Travis Whitcomb, a Sunland-Tujunga area teen, drove the renovation of Los Angeles Fire Department Station 74’s landscape as his Eagle Scout project. The garden now features lush, leafy, fire-wise native foliage that beautifies and shades the community’s commercial district along Foothill Boulevard.
This young native oak will grow to have an expansive tree canopy. It is positioned to shade not only the garden but an adjacent drive and sidewalk without interfering with power lines or the visibility of traffic signs.
The small, dense leaves of native oaks help the trees withstand drought. New leaf growth is so lovely it can easily be mistaken for blooms.
The Black Sage and Coyote Mint foliage seen here is fragrant year round.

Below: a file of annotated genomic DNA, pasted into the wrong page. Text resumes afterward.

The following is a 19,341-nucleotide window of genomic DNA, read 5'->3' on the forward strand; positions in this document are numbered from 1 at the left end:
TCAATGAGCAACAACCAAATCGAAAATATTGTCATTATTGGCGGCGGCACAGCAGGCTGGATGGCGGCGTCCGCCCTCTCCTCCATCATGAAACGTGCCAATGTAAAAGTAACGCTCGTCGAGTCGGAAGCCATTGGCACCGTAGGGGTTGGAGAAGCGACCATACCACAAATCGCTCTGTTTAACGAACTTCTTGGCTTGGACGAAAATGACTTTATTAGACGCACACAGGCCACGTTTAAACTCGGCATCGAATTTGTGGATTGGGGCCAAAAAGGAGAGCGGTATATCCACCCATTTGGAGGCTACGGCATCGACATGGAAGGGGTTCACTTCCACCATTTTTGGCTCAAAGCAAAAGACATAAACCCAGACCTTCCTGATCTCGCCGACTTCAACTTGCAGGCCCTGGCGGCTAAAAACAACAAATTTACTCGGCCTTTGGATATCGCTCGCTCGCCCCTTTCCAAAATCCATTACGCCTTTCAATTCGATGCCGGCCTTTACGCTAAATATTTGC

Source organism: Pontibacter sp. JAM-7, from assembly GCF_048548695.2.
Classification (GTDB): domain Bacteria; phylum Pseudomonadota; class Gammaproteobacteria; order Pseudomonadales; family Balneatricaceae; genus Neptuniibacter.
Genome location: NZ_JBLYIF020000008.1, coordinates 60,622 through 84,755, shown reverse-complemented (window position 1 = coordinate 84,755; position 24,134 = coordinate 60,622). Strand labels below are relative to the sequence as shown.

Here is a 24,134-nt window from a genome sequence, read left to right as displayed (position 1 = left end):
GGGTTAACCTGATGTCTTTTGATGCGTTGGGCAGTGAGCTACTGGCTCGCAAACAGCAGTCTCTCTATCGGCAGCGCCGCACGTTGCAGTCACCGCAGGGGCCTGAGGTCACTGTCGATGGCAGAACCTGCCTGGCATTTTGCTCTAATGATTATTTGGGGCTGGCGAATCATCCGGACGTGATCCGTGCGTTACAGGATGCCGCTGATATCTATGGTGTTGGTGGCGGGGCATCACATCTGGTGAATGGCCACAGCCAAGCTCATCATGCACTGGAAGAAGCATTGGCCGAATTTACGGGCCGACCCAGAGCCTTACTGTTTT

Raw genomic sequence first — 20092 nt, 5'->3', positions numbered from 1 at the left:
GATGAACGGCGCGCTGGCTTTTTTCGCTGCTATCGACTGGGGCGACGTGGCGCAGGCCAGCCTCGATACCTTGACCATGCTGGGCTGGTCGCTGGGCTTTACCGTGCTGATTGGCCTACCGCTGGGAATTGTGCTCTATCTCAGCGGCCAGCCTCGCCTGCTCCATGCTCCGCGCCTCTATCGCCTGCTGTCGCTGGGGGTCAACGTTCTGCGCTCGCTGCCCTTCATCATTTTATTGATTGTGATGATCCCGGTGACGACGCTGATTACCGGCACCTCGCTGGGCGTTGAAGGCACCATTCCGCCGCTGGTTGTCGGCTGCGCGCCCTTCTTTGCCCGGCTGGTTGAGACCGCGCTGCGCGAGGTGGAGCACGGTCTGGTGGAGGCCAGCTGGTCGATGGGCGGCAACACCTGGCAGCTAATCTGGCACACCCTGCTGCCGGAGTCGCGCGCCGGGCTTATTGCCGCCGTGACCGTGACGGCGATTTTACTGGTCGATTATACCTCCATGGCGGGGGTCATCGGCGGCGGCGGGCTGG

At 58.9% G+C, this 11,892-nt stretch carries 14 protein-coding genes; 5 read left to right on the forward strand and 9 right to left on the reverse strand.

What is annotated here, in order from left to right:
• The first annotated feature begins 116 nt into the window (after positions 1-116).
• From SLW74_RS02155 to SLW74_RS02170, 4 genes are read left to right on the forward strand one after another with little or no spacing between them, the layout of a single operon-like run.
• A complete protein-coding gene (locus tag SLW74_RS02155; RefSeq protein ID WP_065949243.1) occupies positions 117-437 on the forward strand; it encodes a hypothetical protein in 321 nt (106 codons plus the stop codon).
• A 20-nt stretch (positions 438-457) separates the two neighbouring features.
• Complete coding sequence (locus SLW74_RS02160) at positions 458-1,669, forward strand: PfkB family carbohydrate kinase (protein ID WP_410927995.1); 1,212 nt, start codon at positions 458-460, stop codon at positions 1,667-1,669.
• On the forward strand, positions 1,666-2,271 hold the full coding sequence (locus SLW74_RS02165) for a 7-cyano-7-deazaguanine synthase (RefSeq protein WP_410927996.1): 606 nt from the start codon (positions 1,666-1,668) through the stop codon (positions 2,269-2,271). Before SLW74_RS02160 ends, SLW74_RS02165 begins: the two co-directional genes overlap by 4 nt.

Coyote Mint’s fresh scent is every bit as delightful as its purple pom-pom blooms adored by pollinators of all kinds. Again, its leaf structure helps it maintain hydration through drought.
Chia or Black sage appears dark green or lightly silver depending upon what else in the garden is in bloom. It’s small leathery leaves are designed to handle high, dry heat.
As Coyote Mint and Black Sage blooms fade, green mounds of Deer Grass erupt with wands of golden seeds. Aesthetically, it is a good replacement for those who adore the look of arsonist Fountain Grass.
A dry river transversing the space further encourages stormwater to stay onsite, driving it into the soil where it can be cleaned on the way to groundwater tables and the ocean. Proactively directing water can protect slopes.
The garden exemplifies the qualities of a fire (and slide) wise landscape. Its native foliage withstands the high heat and moisture of Valley summers, decreasing the chances that it will be ready-fuel for fire. More importantly, it contains none of the combustible invasive plants popularized as “drought tolerant” in recent years.
See more authentic, fire wise foliage in Pinterest.